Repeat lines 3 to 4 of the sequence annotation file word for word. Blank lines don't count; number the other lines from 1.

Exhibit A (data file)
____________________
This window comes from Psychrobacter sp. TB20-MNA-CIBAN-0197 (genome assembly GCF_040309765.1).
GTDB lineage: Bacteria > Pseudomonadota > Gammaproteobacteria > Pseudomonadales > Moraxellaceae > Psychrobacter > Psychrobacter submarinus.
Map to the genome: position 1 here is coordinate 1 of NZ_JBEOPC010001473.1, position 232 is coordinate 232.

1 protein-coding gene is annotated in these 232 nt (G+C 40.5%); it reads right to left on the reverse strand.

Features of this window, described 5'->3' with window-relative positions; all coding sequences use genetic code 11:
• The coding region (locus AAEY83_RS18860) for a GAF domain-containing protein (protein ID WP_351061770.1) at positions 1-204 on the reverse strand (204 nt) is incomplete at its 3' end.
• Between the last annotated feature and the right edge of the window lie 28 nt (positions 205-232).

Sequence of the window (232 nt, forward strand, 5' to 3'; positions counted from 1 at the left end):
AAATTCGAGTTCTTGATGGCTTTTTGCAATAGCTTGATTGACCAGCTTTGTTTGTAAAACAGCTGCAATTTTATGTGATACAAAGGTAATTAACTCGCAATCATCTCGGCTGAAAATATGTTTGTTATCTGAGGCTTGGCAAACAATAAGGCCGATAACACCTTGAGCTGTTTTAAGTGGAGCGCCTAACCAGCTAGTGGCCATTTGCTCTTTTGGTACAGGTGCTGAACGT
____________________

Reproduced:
Map to the genome: position 1 here is coordinate 1 of NZ_JBEOPC010001473.1, position 232 is coordinate 232.

1 protein-coding gene is annotated in these 232 nt (G+C 40.5%); it reads right to left on the reverse strand.